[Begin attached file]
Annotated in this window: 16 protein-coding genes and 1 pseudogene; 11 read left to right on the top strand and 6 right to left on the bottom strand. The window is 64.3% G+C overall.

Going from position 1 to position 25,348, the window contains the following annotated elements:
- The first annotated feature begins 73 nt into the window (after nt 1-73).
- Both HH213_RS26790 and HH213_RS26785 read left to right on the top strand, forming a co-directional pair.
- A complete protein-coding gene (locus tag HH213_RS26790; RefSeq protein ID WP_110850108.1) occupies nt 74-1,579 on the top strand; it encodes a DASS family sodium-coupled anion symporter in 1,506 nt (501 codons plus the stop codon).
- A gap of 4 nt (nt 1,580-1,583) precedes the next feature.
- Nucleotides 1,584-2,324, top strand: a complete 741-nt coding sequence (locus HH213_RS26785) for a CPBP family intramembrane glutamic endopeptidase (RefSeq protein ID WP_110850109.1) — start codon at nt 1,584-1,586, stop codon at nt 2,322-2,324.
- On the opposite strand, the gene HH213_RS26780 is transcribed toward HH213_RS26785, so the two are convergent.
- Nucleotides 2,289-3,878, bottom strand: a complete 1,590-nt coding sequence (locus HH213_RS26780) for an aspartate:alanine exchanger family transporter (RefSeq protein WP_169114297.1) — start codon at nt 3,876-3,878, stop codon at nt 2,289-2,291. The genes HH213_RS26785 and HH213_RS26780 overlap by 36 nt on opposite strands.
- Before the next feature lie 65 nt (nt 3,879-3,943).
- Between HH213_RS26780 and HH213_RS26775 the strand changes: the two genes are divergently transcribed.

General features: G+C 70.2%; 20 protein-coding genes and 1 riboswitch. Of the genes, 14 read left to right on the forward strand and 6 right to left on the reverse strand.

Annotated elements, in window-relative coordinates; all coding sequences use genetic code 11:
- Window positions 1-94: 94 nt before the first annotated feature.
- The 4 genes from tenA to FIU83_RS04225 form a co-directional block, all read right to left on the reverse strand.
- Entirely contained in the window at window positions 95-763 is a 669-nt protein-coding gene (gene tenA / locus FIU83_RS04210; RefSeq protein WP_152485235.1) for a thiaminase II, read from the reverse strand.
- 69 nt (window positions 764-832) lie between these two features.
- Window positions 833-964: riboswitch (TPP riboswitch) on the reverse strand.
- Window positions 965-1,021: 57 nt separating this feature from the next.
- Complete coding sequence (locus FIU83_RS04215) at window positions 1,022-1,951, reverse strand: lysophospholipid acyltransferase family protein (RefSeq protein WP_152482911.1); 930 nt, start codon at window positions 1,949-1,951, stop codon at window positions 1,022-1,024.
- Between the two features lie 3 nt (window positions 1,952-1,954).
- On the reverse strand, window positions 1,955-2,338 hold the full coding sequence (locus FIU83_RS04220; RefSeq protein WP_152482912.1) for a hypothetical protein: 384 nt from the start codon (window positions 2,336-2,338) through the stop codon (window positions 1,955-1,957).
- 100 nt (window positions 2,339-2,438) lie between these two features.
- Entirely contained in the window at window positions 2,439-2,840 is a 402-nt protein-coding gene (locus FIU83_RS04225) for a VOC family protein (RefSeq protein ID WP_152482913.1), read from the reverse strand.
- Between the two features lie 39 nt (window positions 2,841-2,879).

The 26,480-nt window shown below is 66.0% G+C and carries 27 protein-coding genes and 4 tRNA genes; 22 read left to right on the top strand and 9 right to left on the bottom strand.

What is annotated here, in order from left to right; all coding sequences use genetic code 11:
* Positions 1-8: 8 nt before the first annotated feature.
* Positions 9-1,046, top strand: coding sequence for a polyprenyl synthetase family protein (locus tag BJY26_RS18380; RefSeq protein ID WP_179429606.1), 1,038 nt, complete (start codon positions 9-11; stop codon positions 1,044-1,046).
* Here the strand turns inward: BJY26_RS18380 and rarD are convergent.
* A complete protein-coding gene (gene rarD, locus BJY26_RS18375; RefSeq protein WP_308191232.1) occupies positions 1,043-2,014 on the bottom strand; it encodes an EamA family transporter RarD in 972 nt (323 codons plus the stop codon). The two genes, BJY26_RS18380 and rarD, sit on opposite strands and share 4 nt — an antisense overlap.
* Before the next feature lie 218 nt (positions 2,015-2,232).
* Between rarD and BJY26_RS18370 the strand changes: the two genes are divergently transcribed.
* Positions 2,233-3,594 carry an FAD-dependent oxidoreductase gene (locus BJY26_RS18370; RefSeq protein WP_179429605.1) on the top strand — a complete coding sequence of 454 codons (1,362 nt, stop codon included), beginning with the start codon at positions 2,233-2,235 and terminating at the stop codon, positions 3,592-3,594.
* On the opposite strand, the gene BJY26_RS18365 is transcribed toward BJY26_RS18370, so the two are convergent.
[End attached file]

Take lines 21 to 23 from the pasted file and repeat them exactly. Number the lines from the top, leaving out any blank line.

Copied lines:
- Between the two features lie 3 nt (window positions 1,952-1,954).
- On the reverse strand, window positions 1,955-2,338 hold the full coding sequence (locus FIU83_RS04220; RefSeq protein WP_152482912.1) for a hypothetical protein: 384 nt from the start codon (window positions 2,336-2,338) through the stop codon (window positions 1,955-1,957).
- 100 nt (window positions 2,339-2,438) lie between these two features.